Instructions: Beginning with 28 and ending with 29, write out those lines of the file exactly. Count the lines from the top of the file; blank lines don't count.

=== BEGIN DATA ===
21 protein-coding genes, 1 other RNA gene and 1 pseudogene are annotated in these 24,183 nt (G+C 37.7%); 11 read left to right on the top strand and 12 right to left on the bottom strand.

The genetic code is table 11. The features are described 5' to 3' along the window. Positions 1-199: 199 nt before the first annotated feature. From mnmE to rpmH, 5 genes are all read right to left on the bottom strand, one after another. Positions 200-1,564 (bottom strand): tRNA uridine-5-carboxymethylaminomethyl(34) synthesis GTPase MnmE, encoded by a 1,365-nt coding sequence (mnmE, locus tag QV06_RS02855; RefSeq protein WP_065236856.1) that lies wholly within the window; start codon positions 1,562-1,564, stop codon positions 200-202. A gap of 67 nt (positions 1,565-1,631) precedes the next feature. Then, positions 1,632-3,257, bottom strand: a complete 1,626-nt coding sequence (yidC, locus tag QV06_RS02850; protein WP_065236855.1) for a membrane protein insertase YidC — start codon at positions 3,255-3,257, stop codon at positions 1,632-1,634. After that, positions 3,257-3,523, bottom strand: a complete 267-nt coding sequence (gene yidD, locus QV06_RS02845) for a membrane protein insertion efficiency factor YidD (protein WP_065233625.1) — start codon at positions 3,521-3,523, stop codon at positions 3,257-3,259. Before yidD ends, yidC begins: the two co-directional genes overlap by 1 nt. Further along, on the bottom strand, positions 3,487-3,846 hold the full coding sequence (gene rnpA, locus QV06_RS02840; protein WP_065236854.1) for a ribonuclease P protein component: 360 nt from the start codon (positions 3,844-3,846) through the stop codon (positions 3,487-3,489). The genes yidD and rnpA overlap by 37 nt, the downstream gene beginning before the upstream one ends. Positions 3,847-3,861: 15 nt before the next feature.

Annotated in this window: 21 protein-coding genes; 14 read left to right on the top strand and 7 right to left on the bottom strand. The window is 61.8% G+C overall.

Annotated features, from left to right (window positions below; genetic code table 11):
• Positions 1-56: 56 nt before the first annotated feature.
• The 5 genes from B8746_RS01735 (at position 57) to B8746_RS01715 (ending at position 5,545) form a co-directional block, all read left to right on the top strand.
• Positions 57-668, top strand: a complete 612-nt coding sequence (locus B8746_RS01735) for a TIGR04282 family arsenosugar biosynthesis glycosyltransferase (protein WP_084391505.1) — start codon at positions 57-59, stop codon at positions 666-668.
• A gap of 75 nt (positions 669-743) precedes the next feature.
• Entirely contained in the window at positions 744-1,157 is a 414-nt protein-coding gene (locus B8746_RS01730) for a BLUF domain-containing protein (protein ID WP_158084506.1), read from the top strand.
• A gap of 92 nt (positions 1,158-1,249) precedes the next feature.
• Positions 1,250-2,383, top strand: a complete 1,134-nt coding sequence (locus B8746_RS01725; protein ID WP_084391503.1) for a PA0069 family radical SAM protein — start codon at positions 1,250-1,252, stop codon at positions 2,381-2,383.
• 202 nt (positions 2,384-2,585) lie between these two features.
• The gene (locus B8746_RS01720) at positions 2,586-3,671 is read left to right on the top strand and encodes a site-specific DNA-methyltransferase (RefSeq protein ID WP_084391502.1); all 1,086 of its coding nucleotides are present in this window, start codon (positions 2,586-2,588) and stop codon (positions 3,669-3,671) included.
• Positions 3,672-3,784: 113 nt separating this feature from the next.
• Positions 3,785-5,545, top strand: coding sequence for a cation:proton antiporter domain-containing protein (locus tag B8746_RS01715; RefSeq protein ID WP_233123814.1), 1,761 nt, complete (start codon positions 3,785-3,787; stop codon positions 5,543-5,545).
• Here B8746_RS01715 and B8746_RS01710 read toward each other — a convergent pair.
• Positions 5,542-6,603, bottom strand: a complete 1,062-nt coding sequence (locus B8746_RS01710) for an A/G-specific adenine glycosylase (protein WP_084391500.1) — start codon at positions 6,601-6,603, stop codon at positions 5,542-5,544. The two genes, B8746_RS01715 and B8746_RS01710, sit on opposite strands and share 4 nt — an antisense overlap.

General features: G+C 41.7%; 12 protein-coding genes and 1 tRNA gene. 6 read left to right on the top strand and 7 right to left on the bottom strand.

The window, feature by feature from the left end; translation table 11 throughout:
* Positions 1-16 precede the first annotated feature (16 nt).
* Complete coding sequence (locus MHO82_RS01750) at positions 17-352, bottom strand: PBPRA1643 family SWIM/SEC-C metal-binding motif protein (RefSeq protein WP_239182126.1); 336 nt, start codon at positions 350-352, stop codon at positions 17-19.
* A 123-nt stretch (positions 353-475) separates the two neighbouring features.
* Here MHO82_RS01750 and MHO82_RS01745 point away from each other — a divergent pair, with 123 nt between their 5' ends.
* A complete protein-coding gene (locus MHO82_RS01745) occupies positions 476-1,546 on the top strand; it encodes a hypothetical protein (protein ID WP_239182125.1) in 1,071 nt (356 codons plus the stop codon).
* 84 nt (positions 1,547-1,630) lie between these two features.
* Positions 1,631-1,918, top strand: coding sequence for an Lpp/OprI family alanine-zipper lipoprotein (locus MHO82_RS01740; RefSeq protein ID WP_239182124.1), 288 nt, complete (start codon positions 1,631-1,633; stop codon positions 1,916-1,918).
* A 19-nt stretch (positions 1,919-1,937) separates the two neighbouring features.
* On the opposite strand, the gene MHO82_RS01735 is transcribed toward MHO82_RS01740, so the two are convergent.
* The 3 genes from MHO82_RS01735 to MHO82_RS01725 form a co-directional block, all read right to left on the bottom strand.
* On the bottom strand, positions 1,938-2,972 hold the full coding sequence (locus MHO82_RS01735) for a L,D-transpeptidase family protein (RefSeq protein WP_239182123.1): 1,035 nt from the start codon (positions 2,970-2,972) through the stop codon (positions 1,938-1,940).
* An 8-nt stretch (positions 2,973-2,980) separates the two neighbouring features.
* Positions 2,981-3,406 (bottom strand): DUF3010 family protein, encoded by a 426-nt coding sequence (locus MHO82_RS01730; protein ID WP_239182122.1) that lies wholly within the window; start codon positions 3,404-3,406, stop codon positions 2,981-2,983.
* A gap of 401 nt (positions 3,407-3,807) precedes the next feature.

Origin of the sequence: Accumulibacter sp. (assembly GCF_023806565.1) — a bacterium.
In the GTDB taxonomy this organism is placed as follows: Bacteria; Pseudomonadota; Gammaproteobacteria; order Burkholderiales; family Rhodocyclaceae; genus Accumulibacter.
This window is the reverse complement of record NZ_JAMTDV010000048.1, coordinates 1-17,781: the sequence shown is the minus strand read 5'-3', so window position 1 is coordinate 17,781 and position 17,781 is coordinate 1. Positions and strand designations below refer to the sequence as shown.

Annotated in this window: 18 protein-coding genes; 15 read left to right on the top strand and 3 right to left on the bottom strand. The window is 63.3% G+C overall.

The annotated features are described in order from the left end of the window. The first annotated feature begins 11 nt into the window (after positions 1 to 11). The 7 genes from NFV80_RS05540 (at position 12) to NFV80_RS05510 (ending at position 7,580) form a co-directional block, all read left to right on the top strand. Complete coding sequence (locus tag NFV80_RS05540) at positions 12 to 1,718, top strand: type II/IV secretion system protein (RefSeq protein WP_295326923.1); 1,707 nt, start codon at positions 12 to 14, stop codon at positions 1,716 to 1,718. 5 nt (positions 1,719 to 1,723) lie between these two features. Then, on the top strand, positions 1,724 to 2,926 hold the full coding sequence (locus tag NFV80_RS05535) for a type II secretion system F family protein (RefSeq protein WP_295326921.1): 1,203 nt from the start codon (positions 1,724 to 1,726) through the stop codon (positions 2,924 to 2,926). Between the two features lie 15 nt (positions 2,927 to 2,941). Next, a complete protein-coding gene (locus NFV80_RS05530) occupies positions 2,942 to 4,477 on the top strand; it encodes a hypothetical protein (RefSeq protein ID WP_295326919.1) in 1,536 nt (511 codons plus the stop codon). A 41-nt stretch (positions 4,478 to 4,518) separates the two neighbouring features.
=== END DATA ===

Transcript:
* On the opposite strand, the gene MHO82_RS01735 is transcribed toward MHO82_RS01740, so the two are convergent.
* The 3 genes from MHO82_RS01735 to MHO82_RS01725 form a co-directional block, all read right to left on the bottom strand.